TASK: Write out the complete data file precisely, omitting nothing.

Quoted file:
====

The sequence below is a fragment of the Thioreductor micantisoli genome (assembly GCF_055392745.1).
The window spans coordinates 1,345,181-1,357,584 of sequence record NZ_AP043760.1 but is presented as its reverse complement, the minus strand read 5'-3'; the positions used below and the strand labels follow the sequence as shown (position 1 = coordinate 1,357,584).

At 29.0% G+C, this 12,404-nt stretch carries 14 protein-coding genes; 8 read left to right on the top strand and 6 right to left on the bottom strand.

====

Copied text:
The sequence below is a fragment of the Thioreductor micantisoli genome (assembly GCF_055392745.1).
The window spans coordinates 1,345,181-1,357,584 of sequence record NZ_AP043760.1 but is presented as its reverse complement, the minus strand read 5'-3'; the positions used below and the strand labels follow the sequence as shown (position 1 = coordinate 1,357,584).

At 29.0% G+C, this 12,404-nt stretch carries 14 protein-coding genes; 8 read left to right on the top strand and 6 right to left on the bottom strand.